In the state of siege
Time becomes space transfixed in its eternity
In the state of siege,
Space becomes time that has missed its yesterday and its tomorrow

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Join George Lakoff, Marianne Williamson​, Rabbi Michael Lerner, Matthew Fox and more to Reclaim America

Dec13

by: Tikkun on December 13th, 2014 | No Comments »

After the 2014 elections and facing a Congress determined to dismantle environmental protections and health and social benefits for middle income Americans and the poor in 2015-2016, and after the spate of well-publicized police murders of African American men and grand juries refusing to indict the police, it’s critical that ethically sensitive people develop a strategy to: RECLAIM AMERICA

YOU ARE INVITED TO PARTICIPATE IN:

WHAT: A Strategy Discussion

WHEN: Sunday December 14th from1:00 p.m. – 7:00 p.m.
WHERE: At the University of San Francisco McLaren Hall(Golden Gate Ave near Roselyn Terrace)

 

If you can’t make it, create a similar gathering in your community, church, synagogue, mosque, ashram, university, political movement, social change organization, etc. We at the Network of Spiritual Progressives may be able to help you do so. So whether or not you can come to this, please read the full note below!

WHO: Among the presenters at our strategy conference:

Rev. Amos Brown pastor, Third Baptist Church of San Francisco, George Lakoff Prof. of Cognitive Science and Linguistics at the UC Berkeley, author of Don’t Think of an Elephant and Moral Politics, Rabbi Michael Lerner Editor of Tikkun, rabbi of Beyt Tikkun Synagogue, author of The Left Hand of God: Taking Back our Country from the Religious Right and Spirit Matters, Mathew Fox Liberation Theologian, author of Original Blessing and The Coming of the Cosmic Christ, Marianne Williamson author of Healing the Soul of America: A Return to Love and Imagine What America Could Be in the 21st Century, Rhonda Magee Professor of Law at USF teaches Race Law and Policy,Cat Zavis Attorney, Executive Director, the Network of Spiritual Progressives, mediator, and teacher of Empathic Communication, Reginald W. Lyles from Allen Temple Baptist Church in Oakland and former advisor to Assemblyman Sandre Swanson, Jorge Aquino Liberation Theologianof the Theology and Religious Studies Dept. of USF, Rebecca Kaplan Oakland City Council President, Iftekhar Hai President of United Muslims of America Interfaith Alliance

(Our speakers will start the discussion, but the most important person to be there is YOU). Whether or not you can come, please send this out to everyone on your lists, paste it on your website and your Facebook or other social media, and send it to people all around the U.S. because if they can’t come themselves, they might be inspired to create a similar gathering where they live, and we will be happy to work with them to assist them in doing so. And they probably have friends in northern California who might love to come if they knew about this!

Pre-registration at: spiritualprogressives.org/reclaimAmerica

“Open Dialogue” on Israel/Palestine Is Not Enough

Dec12

by: Henry Rosen on December 12th, 2014 | 17 Comments »

open hillel

Vassar College professor Hua Hsu wrote in the New Yorker recently that “There should be nothing controversial about everyday kindness; civility as a kind of individual moral compass should remain a virtue. But civility as a type of discourse – as a high road that nobody ever actually walks – is the opposite. It is bullshit.”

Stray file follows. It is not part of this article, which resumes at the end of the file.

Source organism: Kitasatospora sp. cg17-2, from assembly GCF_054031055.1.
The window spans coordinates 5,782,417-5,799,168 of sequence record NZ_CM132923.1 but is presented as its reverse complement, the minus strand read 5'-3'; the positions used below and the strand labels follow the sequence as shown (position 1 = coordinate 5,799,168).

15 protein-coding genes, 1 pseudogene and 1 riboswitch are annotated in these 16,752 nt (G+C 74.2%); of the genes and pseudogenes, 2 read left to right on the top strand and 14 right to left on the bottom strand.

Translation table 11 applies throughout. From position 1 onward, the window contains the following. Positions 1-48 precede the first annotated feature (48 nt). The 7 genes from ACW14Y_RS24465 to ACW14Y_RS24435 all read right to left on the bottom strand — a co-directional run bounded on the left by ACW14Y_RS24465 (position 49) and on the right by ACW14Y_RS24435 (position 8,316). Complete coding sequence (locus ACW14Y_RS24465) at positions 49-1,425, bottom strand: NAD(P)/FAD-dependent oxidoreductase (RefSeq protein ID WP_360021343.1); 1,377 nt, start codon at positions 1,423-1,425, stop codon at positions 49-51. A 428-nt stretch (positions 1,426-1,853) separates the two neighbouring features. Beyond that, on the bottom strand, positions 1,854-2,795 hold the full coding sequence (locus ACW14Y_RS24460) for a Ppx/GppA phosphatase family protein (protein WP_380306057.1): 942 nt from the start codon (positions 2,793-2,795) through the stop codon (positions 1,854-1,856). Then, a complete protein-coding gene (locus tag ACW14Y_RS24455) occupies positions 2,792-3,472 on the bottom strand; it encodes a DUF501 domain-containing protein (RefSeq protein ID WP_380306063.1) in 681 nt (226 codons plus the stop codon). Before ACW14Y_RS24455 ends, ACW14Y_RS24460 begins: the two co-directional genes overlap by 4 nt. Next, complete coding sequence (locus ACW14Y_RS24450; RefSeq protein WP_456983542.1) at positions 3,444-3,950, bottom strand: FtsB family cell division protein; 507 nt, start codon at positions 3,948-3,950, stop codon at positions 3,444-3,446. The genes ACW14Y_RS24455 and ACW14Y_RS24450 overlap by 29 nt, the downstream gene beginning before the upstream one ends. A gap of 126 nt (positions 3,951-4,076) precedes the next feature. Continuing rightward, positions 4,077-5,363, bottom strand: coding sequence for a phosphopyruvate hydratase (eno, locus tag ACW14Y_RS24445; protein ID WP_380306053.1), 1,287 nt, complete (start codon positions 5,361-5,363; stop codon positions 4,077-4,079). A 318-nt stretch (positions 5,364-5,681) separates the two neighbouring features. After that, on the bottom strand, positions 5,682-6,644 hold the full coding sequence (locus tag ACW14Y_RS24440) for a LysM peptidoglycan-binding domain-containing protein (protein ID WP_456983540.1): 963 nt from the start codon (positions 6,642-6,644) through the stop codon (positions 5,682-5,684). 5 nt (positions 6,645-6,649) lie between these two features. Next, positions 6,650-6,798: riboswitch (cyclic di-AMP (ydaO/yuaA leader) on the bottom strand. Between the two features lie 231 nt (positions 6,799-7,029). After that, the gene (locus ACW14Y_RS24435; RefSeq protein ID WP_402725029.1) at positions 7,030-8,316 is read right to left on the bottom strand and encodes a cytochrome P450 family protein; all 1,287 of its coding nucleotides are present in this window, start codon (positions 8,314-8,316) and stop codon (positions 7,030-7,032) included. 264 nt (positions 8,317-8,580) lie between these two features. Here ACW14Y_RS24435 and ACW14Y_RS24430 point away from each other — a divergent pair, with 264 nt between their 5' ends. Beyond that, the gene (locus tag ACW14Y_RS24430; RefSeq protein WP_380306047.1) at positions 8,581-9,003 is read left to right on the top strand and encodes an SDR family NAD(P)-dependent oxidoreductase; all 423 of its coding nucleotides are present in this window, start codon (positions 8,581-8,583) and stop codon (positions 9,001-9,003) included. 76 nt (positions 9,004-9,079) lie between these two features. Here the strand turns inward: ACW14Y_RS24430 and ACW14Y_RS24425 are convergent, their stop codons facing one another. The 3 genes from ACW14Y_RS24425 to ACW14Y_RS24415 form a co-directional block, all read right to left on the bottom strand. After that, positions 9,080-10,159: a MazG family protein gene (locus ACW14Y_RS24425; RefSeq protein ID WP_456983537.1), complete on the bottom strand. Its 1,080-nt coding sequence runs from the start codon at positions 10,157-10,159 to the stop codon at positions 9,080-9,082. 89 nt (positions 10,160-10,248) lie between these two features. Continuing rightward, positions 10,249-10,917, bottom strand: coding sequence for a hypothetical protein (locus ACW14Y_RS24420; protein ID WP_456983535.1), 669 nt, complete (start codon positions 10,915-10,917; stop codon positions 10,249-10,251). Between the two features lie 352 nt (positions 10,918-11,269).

Open dialogue, very much like civility, exists as both a venerable ideal and a carrot-on-a-stick style tool of discipline. When it comes to critiquing Israel, particularly from a non-Zionist or anti-Zionist approach, open dialogue becomes a mechanism that avoids the acknowledgement of underlying power imbalances and the foundational inequality of our respective ideologies.

The idea of “open dialogue” sets up a framework that requires balancing ideologies of Zionism with anti-Zionism. However, anti-Zionist and Zionist ideologies are not on an even playing field. To be clear, anti-Zionism carries with it no semblance of the same amount of institutional power as Zionism. Particularly as articulated by Palestinians, whose voices ought to be considered with primacy, anti-Zionism has historically been (and remains) the target of political repression and disenfranchisement. Trying to gain a balanced view from both an anti-Zionist and a Zionist perspective would imply those two ways of seeing the world having the same kind of organizational backing; this is simply not the case.

Moreover, conversations between anti-Zionists and Zionists, even liberal Zionists, never play out on equal ground. The fact that Hillel International, the largest Jewish student organization in the world, states it “will not partner with, house, or host organizations, groups, or speakers” that have explicitly non-Zionist politics provides one very important instance in which an institution represses challenges to Zionism. Unsurprisingly, Hillel invokes Hsu’s concept of civility in prohibiting those that “foster an atmosphere of incivility” in campus Hillels. With such exclusive rules in place, an anti-Zionist student pursuing an open dialogue is only ever entering a Hillel house on the prescriptive terms of the institutional power. How open is that dialogue, then? Not at all. As soon as any one part of a conversation refuses to acknowledge the power differentials that exist between itself and the other parts, open dialogue becomes chimerical.